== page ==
On top of that—or perhaps, along with that—Bohm has walked 14 times compared to eight strikeouts. Last season Bohm took a big stride forward with his strikeout-to-walk ratio, going from 2.78 in 2016 to 1.07 as a sophomore, but he's never walked more than he's struck out over a full season. As the Shockers move through their schedule and get into conference play, Bohm will get the chance to display his offensive ability against better pitching, but so far he's doing what he needs to do at the plate.
The track record for top of the draft college hitters who play in the dirt is good, and it's hard to find a single blemish on Bohm's collegiate resume—aluminum or wood. Throw in Bohm's near top of the class raw power and it's hard to envision him getting passed up many times come June.
Cole Winn | RHP | Orange (Calif.) Lutheran
Winn put himself high up on draft lists after a very loud performance at the Area Code Games in Long Beach, Calif., last summer. So far this spring has separated himself from the rest of the arms in southern California.
Winn transferred from Colorado to one of the strongest areas in the country for prep baseball, though it is admittedly a down year for the 2018 draft class in the region. Still, with Orange (Calif.) Lutheran High, Winn is showing impressive stuff in the Trinity League—thought to be one of the toughest leagues in the country—and has also pitched well against No. 5 overall prospect Brice Turang, who is as polished a prep hitter you'll find.
The Mississippi State commit has been up to 96 mph with a sharp curveball that he can locate in the zone or bury below it and get batters to chase. According to scouts in the area, he's also added a slider recently, and it's been impressive at times as well. Winn came out looking more physical with lots of added muscle according to multiple scouts, and the reports on his makeup from both scouts and Orange Lutheran head coach Eric Borba are off the charts.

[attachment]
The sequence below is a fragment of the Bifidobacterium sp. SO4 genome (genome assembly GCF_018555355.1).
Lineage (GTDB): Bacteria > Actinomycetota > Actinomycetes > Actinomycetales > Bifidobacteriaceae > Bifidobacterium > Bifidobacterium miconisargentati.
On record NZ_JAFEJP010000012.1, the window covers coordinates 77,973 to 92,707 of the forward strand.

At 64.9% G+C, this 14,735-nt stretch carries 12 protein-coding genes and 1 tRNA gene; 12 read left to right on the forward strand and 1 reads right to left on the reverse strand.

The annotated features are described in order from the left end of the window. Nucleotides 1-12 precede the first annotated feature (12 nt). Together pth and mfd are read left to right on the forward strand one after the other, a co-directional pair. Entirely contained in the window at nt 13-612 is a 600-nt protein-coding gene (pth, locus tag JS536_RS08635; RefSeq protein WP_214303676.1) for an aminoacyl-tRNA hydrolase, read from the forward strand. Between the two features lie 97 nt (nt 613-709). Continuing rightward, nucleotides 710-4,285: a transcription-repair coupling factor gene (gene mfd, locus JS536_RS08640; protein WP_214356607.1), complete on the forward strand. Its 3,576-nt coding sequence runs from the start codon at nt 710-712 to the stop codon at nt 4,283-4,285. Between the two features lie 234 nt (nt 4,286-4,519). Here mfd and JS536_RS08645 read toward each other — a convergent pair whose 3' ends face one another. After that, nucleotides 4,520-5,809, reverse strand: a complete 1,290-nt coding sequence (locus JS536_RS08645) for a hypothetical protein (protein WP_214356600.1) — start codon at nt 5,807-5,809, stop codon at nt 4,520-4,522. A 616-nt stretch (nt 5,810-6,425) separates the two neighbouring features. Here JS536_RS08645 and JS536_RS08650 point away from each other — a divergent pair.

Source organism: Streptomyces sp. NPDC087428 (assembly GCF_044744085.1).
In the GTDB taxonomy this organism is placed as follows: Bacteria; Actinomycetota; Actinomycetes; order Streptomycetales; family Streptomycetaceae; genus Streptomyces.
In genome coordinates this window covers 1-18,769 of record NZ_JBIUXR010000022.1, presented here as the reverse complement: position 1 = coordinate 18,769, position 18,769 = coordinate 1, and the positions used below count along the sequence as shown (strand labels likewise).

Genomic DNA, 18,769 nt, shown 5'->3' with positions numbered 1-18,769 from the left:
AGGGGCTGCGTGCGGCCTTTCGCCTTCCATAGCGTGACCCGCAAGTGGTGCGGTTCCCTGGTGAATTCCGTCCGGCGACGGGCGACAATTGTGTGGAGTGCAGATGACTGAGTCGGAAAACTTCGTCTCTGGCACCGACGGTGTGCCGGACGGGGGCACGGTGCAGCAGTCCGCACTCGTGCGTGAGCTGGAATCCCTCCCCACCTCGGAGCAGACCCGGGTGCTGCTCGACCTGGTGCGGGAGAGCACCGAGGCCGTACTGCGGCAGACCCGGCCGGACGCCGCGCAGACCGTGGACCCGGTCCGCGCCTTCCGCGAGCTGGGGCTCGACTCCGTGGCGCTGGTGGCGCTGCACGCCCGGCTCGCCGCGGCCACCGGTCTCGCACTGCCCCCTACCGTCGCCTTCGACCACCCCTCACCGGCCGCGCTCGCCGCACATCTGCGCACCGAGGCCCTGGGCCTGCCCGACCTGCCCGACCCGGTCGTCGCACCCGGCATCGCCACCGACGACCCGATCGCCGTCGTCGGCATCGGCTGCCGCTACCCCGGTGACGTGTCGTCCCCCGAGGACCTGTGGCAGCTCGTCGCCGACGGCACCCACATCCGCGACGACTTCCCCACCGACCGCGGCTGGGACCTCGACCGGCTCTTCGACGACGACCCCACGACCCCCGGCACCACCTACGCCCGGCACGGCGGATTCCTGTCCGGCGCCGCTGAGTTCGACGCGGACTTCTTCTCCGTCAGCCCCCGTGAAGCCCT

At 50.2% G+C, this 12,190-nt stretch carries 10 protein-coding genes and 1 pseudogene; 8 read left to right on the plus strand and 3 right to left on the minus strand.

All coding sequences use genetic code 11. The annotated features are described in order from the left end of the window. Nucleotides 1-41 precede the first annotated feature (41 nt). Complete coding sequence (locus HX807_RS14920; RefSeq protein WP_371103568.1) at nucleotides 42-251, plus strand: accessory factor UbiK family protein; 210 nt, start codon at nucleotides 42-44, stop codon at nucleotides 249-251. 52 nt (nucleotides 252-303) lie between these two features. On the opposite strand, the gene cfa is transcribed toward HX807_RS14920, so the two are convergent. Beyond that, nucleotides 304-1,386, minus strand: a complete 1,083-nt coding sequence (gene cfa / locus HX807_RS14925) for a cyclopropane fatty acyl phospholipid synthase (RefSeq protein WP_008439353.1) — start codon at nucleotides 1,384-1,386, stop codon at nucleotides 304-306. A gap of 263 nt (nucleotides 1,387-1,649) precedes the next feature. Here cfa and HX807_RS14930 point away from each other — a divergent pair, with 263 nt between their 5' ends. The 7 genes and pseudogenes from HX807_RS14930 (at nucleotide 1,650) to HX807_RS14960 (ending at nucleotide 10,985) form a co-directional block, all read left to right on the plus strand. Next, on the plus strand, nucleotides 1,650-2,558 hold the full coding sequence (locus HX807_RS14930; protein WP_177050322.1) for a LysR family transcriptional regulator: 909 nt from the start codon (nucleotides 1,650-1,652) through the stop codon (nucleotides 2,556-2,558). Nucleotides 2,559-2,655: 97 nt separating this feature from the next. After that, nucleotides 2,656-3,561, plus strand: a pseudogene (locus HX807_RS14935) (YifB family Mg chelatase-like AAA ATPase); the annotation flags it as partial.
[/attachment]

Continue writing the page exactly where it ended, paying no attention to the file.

Winn is another of the many prep pitchers to start the season strong, and he should be able to take advantage of the relative lack of depth in SoCal this year when June rolls around.
Griffin Conine | OF | Duke
Conine entered the spring as one of college baseball's most prolific home run hitters, and while he's still leaving the yard with a frequency similar to his 13-homer 2017 season, his strikeout concerns have only grown.
The whiff rate has been an issue previously, but Conine's strikeout rates from 2016 (18.8%) and 2017 (16.8%) have been dwarfed by his strikeout rate (28.6%) this season through 16 games. The Blue Devil right fielder has shown a tendency to expand the zone and swing through breaking balls and as a player in a corner, much of his value will be tied to the bat. That's not to say that Conine's power production cannot or will not outweigh the strikeout concerns, but at this point his performance has to make scouts wonder.
It's certainly a small sample of at-bats, and given the lack of hitters and the strengths of the 2018 class (ie: pitching), Conine could certainly play his way in the other direction, but the early returns aren't encouraging. He'll get ample opportunity to prove himself once again in the ACC and in front of decision makers as the season progresses.